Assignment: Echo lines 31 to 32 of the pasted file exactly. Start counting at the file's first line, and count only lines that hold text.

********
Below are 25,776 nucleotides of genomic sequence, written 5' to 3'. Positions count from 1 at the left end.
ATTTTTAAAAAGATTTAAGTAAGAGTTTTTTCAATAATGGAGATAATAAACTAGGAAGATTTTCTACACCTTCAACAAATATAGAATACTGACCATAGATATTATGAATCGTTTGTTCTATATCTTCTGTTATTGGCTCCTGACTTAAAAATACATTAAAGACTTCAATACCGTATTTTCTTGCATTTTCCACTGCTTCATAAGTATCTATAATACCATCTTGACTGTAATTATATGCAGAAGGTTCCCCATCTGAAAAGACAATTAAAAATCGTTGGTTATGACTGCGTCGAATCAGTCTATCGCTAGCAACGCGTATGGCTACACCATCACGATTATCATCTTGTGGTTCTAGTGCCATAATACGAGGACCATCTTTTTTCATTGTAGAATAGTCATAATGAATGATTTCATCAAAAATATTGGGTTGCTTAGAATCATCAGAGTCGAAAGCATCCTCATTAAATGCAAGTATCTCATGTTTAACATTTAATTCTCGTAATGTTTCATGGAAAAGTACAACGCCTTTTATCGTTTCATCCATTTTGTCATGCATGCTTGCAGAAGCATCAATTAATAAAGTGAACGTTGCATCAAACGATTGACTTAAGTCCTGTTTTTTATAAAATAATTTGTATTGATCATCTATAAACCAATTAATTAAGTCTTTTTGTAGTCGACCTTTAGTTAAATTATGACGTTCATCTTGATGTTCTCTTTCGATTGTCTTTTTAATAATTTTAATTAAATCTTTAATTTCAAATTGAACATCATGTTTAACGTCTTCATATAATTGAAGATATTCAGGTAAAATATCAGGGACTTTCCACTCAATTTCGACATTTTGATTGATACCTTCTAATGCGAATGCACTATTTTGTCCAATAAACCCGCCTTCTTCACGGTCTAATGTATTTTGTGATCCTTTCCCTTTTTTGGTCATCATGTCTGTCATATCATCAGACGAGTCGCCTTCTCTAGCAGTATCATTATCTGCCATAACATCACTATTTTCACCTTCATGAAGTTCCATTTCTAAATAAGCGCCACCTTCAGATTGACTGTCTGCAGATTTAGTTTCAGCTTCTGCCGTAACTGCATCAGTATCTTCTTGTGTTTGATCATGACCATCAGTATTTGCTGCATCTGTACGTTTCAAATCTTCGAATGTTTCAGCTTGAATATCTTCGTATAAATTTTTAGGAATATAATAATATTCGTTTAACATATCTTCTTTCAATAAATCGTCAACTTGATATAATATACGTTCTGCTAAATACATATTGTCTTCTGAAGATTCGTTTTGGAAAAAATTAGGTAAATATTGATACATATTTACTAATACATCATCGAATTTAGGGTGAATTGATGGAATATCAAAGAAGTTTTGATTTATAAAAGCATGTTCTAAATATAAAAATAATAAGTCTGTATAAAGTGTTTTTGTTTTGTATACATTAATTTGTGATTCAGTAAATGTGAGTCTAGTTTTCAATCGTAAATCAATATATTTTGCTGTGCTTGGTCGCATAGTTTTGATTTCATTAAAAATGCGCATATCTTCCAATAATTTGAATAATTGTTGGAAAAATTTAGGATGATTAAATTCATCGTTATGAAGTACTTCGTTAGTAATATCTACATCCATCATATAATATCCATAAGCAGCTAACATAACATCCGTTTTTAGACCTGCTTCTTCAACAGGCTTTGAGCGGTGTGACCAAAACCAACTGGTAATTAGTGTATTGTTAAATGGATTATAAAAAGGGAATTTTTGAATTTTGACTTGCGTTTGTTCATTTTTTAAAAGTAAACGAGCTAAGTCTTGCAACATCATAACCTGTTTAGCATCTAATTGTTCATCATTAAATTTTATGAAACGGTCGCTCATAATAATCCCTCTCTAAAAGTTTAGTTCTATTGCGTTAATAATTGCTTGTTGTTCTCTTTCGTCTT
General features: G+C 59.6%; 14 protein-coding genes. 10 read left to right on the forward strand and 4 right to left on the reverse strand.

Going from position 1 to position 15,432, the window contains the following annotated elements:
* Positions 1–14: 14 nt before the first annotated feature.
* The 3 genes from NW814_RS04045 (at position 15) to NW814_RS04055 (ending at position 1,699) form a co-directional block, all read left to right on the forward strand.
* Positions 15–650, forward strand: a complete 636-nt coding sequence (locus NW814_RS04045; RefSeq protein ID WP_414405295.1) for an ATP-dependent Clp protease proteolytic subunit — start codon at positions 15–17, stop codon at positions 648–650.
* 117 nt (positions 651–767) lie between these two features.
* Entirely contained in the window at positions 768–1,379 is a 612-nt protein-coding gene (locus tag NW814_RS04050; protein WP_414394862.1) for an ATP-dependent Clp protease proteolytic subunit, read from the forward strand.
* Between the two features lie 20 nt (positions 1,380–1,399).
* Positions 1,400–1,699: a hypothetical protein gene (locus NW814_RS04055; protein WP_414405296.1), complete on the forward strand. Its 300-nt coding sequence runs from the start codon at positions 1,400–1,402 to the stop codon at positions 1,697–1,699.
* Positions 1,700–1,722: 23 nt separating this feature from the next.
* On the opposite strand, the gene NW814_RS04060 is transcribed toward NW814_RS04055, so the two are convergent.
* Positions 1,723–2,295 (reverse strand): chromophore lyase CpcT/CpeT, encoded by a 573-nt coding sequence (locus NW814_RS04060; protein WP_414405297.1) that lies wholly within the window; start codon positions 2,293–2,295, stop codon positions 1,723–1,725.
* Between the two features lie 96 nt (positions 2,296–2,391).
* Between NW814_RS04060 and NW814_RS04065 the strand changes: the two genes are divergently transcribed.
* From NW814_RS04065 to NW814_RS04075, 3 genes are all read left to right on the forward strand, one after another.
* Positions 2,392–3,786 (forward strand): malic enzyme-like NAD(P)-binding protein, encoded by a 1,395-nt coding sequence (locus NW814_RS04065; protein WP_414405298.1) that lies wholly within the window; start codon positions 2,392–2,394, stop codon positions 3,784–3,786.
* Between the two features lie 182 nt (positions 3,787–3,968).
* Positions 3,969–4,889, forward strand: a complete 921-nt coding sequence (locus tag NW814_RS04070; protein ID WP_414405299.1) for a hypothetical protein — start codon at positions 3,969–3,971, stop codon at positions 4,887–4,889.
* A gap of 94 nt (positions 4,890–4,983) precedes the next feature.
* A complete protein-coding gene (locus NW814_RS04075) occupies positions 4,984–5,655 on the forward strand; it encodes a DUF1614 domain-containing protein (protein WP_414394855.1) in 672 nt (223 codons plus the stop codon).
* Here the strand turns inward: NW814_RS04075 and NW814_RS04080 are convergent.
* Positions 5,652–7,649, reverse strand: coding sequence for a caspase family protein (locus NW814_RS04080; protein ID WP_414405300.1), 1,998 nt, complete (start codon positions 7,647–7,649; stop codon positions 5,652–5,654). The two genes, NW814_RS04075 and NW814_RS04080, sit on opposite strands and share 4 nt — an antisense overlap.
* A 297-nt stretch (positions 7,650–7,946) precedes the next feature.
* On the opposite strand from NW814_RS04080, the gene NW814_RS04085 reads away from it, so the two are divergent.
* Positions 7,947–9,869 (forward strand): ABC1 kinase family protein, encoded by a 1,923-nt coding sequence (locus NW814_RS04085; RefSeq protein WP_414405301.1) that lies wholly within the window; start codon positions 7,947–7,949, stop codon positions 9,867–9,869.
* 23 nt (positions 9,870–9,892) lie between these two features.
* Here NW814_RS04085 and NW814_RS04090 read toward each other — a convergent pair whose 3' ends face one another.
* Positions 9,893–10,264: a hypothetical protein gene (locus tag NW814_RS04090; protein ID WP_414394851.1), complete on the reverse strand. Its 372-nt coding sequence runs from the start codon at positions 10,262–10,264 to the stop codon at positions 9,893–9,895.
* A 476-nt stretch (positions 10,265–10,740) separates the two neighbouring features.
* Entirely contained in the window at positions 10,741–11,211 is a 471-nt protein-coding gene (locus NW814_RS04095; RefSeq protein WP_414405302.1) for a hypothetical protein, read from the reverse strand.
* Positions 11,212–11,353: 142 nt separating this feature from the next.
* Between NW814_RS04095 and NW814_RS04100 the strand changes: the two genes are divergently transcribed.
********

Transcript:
* A 476-nt stretch (positions 10,265–10,740) separates the two neighbouring features.
* Entirely contained in the window at positions 10,741–11,211 is a 471-nt protein-coding gene (locus NW814_RS04095; RefSeq protein WP_414405302.1) for a hypothetical protein, read from the reverse strand.